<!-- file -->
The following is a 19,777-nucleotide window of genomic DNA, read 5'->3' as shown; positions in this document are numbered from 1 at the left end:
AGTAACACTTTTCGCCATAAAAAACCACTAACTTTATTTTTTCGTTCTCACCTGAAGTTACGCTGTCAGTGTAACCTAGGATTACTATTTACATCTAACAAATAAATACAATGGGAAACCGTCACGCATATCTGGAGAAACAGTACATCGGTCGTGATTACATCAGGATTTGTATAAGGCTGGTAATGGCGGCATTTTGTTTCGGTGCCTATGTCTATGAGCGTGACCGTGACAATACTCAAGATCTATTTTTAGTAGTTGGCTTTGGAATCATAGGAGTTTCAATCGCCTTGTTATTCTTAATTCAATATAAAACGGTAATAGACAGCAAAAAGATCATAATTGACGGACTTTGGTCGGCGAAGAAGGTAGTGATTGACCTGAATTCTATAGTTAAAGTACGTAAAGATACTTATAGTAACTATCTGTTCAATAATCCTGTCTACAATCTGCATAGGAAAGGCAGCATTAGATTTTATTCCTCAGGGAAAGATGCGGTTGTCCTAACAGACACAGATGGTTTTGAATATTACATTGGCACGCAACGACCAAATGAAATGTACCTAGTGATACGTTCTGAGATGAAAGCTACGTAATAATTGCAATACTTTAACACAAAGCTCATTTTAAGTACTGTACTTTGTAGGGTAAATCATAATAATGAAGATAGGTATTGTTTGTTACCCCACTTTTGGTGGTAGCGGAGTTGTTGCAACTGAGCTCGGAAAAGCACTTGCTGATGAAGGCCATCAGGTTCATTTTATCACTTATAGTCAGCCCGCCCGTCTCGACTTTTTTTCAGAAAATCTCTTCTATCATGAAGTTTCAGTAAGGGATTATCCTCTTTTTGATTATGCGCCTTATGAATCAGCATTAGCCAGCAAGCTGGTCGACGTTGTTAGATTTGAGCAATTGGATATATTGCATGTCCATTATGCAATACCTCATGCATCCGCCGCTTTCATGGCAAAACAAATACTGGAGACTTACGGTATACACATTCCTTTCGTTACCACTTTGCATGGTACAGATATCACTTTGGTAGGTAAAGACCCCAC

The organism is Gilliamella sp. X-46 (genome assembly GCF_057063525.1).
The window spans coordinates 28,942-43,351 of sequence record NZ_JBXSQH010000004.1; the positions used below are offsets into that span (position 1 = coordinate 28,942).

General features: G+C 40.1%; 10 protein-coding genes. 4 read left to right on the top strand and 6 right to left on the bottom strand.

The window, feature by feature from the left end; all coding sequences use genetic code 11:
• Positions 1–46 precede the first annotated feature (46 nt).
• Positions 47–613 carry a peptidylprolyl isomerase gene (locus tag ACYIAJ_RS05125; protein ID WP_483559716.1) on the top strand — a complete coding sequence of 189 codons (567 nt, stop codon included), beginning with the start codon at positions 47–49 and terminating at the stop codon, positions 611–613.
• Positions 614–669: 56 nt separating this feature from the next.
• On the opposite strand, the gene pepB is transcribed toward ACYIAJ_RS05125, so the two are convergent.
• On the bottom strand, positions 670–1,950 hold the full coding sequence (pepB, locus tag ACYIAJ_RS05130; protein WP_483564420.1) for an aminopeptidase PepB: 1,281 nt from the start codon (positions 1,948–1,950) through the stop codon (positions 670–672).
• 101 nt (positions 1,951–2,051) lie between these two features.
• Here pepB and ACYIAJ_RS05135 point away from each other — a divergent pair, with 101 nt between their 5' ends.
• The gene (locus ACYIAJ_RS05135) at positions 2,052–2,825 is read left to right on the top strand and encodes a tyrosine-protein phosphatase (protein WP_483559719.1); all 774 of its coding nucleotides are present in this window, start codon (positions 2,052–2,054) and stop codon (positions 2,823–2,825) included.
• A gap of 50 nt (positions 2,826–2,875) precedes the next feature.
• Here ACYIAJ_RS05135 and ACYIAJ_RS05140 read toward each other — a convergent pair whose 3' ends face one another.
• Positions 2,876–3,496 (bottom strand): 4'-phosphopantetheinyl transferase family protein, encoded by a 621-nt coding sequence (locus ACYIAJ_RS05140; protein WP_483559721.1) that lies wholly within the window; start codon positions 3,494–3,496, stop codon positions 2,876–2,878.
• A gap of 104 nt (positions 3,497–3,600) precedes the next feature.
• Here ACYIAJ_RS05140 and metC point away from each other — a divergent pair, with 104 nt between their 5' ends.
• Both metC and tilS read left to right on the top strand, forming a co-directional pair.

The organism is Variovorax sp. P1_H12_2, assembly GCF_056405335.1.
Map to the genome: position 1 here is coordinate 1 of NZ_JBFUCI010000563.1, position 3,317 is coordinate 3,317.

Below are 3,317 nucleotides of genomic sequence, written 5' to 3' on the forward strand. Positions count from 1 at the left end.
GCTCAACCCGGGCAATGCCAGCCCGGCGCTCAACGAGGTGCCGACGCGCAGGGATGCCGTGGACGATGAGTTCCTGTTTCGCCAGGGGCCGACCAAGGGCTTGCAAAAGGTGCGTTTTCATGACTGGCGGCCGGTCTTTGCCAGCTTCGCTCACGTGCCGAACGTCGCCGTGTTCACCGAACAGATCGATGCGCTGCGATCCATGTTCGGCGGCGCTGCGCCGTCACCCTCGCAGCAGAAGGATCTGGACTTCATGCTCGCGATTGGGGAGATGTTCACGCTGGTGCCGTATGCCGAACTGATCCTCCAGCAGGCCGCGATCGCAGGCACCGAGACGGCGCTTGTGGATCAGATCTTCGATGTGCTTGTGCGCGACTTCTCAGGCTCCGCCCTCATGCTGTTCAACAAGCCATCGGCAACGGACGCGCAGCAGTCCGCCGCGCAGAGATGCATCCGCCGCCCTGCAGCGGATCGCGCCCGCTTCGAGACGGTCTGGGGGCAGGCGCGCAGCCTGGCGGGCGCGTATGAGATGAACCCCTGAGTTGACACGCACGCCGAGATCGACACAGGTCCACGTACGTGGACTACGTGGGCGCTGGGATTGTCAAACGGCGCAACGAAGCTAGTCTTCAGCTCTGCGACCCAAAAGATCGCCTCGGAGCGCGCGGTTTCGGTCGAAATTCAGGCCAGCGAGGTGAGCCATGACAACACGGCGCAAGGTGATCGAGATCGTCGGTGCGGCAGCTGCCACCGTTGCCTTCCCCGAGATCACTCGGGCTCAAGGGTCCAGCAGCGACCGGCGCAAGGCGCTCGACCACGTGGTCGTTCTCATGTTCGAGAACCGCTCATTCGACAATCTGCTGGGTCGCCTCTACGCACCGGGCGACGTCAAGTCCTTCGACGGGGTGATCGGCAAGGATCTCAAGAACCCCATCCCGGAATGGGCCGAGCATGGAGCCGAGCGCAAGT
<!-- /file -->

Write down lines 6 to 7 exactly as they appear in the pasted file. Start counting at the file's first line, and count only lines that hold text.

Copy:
The window, feature by feature from the left end; all coding sequences use genetic code 11:
• Positions 1–46 precede the first annotated feature (46 nt).